I break very long URLs up with a percentage sign % which has the effect of putting a single return in the line. Seriously long addresses (like some of those on the IBM Lotus Smartsuite support site) may be broken up with two or more % splices.
As you say, it seems Opera is to blame. Despite my fondness for many of its features I no longer keep Opera on any of my systems, not even for site testing purposes. I play with Opera whenever a new release comes out, but that's as far as it goes.
I normally build in what I know are 'safe' features to the sites I work on. This comes with experience and over time you get a strong sense of what can and cannot work consistently over different browsers. I came to the reluctant conclusion some time ago that until many of the issues Opera seems to have are ironed out I can no longer spend any serious time using it for daily use.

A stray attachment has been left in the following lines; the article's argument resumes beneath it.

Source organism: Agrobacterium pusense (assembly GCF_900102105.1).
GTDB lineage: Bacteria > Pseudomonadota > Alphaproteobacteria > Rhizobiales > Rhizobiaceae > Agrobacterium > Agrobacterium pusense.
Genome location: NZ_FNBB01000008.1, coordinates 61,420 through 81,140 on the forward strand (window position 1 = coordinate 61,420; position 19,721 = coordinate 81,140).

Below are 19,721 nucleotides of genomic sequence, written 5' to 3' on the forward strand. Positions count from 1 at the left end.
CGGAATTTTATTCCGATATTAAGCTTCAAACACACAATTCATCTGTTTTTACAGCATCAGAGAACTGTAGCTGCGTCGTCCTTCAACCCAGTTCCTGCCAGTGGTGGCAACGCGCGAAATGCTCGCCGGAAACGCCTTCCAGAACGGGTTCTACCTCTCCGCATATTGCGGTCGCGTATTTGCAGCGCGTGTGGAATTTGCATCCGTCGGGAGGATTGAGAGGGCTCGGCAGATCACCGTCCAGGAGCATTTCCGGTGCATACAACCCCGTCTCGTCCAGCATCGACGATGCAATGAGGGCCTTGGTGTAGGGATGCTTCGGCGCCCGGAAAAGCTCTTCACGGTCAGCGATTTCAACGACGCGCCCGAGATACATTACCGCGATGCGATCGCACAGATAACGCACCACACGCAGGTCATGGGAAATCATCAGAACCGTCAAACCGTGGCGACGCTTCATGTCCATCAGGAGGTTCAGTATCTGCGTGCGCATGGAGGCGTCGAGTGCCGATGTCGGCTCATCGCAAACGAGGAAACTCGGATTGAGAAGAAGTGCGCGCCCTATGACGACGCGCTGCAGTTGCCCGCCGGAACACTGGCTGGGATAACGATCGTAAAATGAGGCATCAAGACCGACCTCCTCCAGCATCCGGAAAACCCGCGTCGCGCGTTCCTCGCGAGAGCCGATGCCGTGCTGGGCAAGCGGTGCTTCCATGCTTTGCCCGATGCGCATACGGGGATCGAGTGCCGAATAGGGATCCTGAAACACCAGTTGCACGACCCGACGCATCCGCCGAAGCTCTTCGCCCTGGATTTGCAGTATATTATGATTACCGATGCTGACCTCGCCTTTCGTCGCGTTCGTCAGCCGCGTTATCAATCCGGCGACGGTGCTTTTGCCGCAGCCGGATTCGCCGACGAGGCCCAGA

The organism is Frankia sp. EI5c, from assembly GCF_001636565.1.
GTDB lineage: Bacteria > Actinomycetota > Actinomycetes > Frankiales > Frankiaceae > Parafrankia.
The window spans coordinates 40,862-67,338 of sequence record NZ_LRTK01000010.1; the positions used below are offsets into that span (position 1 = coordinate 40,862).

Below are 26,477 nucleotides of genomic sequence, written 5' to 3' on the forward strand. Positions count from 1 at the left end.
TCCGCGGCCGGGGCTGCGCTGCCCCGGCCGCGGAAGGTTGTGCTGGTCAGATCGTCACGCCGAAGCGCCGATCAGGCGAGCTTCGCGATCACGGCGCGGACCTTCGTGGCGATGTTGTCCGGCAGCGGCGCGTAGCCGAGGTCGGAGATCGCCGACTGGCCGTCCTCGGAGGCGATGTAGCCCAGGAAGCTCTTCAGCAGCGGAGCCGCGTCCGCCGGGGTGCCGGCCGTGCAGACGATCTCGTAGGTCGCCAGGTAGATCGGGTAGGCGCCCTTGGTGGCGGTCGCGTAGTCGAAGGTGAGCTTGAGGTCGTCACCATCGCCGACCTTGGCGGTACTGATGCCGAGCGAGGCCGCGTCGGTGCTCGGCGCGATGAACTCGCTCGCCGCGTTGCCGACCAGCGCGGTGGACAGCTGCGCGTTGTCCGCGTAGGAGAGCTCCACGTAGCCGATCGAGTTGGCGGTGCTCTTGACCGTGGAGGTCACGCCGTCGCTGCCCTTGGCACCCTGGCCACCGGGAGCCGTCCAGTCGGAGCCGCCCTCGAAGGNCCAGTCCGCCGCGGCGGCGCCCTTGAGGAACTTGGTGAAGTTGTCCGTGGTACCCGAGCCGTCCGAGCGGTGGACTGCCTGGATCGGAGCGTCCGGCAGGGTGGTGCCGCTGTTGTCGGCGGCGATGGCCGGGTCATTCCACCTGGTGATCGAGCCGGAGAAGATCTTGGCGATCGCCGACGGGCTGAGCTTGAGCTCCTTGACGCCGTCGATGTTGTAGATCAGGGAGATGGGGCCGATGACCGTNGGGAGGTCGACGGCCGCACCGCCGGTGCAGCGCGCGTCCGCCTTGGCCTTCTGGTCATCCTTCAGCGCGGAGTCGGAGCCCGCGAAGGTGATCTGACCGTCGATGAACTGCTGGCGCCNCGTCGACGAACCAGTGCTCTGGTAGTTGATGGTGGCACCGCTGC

I test unusual site designs in IE, NetScape and sometimes Firebird on Windows, and IE and Jaguar on the Mac. If the results are consistent, that's good enough for me. This is not meant to be critical of Opera's userbase; more of some of the fundamental issues it has with what should be simple code rendering.
Web browsers normally interpret the % sign in a web address as a single space; the equivalent of hitting your spacebar once, so they effectively ignore the % sign hence it is useful for breaking up URLs.